To add some sparkle to the white flowers, I decided to stay in the Light tab and head down to the Whites slider to boost those areas. The Whites slider is responsible for changing the very brightest portions of your image, and in this example, it makes a big difference to the top of the frame (the sky) and the white petals on our foreground subject. I boosted the slider to 24 so as to make them brighter but not clip the whites in the shot.

Correct White Balance

Correct the white balance (and therefore color temperature) before moving any further

After taking care of the total balance, I next wanted to address the color temperature before moving any further. There's nothing that can alter an edit more than the wrong white balance in a photo. It can be responsible for throwing off a multitude of other editing settings you're about to throw at it, so it's important to get right early on.

I scrolled down the toolbar to the Color tab to access the color settings. The sunset light was warmly lighting the distant backdrop in a gorgeous orange hue, but the original photo just doesn't reflect this at all (due to the wrong white balance being used during capture). So, to correct this, I turned the Temp slider up to 6649K to make the image much warmer, introducing more yellow and less blue. I also mimicked this move with the Tint slider by increasing it to 16, with an increase in magenta tones and a decrease in greens.

Introduce Some Color

I boosted the colors in this shot by enhancing the saturation slider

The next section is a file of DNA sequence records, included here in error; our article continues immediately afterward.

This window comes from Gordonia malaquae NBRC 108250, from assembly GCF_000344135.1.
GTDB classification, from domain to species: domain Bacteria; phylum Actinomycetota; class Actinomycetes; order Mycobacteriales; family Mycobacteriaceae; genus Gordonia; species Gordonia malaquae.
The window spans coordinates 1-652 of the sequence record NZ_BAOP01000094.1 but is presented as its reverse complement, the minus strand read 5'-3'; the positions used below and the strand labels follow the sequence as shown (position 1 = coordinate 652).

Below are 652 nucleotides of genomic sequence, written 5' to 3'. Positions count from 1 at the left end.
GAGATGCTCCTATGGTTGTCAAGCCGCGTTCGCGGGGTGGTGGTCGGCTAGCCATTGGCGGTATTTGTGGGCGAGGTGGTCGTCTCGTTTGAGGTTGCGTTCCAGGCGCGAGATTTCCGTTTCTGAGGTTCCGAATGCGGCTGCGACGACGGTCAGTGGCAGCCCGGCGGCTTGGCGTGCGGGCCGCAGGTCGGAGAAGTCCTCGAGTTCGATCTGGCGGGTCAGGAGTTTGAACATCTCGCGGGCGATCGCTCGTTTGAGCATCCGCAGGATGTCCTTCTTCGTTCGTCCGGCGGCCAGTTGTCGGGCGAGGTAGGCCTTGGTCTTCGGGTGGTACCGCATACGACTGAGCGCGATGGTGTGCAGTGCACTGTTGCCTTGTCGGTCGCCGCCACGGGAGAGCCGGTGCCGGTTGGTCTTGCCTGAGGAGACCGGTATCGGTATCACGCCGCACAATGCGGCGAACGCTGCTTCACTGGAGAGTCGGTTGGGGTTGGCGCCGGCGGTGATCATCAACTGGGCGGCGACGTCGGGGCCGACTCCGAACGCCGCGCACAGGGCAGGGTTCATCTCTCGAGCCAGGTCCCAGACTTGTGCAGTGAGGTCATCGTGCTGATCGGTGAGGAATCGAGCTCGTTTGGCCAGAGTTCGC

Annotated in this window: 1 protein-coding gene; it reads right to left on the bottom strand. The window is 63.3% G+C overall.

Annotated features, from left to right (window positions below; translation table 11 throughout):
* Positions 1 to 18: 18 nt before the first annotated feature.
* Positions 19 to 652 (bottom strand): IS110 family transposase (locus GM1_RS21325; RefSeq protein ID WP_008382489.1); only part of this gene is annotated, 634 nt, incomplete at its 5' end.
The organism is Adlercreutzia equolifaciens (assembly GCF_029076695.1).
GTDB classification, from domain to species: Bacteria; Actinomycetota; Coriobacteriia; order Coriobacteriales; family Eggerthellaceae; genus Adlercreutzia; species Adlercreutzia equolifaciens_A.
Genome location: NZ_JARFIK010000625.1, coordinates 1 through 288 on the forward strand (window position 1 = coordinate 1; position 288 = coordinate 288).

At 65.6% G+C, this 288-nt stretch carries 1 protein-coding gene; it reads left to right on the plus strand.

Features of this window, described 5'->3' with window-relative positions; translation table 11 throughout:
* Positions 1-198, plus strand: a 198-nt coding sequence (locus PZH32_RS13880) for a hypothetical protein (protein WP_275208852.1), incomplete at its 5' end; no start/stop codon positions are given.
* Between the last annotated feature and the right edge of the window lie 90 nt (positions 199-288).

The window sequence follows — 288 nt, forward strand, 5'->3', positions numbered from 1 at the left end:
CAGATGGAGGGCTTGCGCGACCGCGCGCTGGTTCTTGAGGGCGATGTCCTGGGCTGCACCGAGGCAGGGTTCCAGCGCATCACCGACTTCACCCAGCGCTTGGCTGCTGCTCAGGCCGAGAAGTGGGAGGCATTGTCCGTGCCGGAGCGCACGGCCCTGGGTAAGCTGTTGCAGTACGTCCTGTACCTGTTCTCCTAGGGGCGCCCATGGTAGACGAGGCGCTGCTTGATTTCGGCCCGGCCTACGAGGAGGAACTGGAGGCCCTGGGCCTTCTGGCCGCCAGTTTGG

With the white balance now more accurately reflecting what the scene looked like when I stood there to take the photograph, we can move onto some more nit-picky edits. Remaining in the color tab, I scrolled down beneath the white balance controls and decided to boost the saturation slider to 16. I chose to do this for two reasons.

First, I wanted to make the photo brim with color, and boosting the saturation by this amount gave this awesome shine to the orange tones in the photo, but it wasn't too high to make the colors clip and distort. Second, I tried the vibrance slider initially so that I couldn't clip the colors (as you can almost never clip colors with vibrance), but part of its design is to enhance subtler colors in the image, and that's what it did by enhancing blues in the shaded petals and greens in the distant foliage. I didn't want this, hence why I stuck with the saturation slider, which boosts the saturation of all colors at the same rate across the frame.